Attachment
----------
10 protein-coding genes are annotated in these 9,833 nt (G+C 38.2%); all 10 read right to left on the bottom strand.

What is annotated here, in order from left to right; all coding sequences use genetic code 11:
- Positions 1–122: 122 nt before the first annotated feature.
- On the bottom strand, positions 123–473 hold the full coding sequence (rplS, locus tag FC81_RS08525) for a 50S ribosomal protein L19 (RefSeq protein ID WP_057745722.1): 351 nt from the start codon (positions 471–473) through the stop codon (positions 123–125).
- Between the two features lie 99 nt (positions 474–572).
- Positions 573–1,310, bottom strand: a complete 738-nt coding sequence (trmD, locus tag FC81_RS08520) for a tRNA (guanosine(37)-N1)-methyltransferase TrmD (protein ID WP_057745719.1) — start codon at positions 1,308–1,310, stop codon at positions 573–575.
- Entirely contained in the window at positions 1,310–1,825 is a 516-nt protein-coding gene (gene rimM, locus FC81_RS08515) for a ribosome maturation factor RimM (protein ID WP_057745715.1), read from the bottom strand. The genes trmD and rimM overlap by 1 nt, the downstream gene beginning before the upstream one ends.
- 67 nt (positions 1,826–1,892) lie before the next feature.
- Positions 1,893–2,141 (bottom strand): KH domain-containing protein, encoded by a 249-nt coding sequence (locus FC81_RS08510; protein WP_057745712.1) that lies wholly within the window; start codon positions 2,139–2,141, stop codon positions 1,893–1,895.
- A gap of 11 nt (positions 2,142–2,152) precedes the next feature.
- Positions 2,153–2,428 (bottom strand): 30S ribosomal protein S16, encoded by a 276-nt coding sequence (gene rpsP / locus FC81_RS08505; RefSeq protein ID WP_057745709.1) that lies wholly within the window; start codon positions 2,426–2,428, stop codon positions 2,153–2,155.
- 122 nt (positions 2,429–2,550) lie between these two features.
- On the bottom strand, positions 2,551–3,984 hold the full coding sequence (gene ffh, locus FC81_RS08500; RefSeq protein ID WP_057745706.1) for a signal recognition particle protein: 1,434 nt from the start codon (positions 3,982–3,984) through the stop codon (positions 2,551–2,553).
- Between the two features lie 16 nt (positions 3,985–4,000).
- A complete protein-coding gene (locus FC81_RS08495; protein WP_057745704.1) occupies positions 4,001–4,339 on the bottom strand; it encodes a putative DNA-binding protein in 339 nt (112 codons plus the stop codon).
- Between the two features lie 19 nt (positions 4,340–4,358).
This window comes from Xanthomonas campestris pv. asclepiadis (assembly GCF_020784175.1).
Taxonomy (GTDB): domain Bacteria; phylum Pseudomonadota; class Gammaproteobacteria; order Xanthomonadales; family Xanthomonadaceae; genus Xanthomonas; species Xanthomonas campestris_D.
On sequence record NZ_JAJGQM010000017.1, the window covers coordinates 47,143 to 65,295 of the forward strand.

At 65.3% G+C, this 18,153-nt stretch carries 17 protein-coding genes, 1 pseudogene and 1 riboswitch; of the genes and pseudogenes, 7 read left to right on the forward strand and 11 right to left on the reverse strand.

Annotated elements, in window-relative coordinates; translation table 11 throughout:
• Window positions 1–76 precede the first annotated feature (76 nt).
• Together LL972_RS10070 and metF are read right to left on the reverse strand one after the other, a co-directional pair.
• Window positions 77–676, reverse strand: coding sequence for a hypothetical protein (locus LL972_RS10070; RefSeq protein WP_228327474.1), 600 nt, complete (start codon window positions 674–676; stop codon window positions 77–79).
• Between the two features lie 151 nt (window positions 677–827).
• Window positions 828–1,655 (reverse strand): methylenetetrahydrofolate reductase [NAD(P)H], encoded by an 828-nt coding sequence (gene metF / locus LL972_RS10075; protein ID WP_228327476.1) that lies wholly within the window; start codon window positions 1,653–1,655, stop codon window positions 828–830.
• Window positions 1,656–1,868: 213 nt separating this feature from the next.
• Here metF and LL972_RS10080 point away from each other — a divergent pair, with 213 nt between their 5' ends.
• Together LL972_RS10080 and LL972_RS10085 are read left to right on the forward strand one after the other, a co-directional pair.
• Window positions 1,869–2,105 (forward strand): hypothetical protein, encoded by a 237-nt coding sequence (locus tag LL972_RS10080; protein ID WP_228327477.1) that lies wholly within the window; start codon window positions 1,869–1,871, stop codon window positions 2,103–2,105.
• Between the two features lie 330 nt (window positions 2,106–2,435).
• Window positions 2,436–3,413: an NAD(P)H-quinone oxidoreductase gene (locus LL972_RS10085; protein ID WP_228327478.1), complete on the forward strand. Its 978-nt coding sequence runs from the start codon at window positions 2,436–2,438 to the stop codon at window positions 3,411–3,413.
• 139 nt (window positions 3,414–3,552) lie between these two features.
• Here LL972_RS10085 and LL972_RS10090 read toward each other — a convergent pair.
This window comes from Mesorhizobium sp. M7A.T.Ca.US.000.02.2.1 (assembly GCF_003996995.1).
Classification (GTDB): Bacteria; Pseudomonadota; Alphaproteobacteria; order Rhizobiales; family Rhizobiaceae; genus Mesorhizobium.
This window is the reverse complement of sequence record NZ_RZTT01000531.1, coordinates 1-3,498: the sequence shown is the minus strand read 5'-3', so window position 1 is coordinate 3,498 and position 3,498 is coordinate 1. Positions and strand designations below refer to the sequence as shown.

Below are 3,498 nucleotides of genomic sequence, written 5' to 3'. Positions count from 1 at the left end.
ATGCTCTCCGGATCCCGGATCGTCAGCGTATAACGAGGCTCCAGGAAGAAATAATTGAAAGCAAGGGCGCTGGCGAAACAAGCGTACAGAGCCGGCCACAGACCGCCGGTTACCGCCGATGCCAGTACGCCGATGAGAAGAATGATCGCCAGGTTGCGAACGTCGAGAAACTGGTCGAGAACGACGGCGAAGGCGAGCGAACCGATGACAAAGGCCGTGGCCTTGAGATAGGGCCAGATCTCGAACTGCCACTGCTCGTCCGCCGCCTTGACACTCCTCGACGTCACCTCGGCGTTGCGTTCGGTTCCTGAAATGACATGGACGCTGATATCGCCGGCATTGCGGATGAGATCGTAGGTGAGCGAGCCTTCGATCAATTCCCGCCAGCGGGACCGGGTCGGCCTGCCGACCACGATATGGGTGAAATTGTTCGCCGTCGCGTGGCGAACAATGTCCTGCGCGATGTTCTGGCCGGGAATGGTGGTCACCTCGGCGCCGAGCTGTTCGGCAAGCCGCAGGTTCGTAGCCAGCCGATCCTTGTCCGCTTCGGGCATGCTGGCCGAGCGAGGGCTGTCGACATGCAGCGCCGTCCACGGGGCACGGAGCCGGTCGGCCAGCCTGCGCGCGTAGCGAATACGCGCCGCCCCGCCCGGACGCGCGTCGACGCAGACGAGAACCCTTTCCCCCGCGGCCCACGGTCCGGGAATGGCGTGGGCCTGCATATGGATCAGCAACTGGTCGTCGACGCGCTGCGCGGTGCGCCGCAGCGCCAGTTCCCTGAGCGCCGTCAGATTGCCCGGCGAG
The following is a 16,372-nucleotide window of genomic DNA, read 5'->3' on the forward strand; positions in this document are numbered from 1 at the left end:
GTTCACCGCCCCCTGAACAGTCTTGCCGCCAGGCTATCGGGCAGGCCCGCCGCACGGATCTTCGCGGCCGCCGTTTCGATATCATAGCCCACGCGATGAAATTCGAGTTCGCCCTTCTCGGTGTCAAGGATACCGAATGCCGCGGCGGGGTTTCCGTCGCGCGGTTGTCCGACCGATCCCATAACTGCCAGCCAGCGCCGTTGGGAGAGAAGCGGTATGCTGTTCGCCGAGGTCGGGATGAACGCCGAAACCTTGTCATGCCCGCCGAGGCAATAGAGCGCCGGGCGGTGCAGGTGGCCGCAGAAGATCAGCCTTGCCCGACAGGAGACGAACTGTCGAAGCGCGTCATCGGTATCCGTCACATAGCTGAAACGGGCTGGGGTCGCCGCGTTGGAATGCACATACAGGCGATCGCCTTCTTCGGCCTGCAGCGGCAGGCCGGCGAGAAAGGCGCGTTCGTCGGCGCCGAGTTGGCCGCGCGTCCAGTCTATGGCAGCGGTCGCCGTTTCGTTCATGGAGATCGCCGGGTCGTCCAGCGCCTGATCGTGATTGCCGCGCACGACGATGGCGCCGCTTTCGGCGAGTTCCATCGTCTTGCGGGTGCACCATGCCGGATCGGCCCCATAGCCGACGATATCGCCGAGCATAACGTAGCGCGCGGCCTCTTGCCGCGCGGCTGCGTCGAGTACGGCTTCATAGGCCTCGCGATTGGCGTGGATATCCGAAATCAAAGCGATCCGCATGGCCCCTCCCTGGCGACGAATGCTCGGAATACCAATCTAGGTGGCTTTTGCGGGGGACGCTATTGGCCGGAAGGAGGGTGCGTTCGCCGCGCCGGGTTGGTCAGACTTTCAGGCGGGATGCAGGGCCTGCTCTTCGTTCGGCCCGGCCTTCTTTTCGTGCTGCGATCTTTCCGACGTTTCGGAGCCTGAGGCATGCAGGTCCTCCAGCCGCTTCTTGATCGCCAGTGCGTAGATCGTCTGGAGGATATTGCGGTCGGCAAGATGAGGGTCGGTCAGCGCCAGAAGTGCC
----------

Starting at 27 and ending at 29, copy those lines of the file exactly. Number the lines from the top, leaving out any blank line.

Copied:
• Window positions 1,656–1,868: 213 nt separating this feature from the next.
• Here metF and LL972_RS10080 point away from each other — a divergent pair, with 213 nt between their 5' ends.
• Together LL972_RS10080 and LL972_RS10085 are read left to right on the forward strand one after the other, a co-directional pair.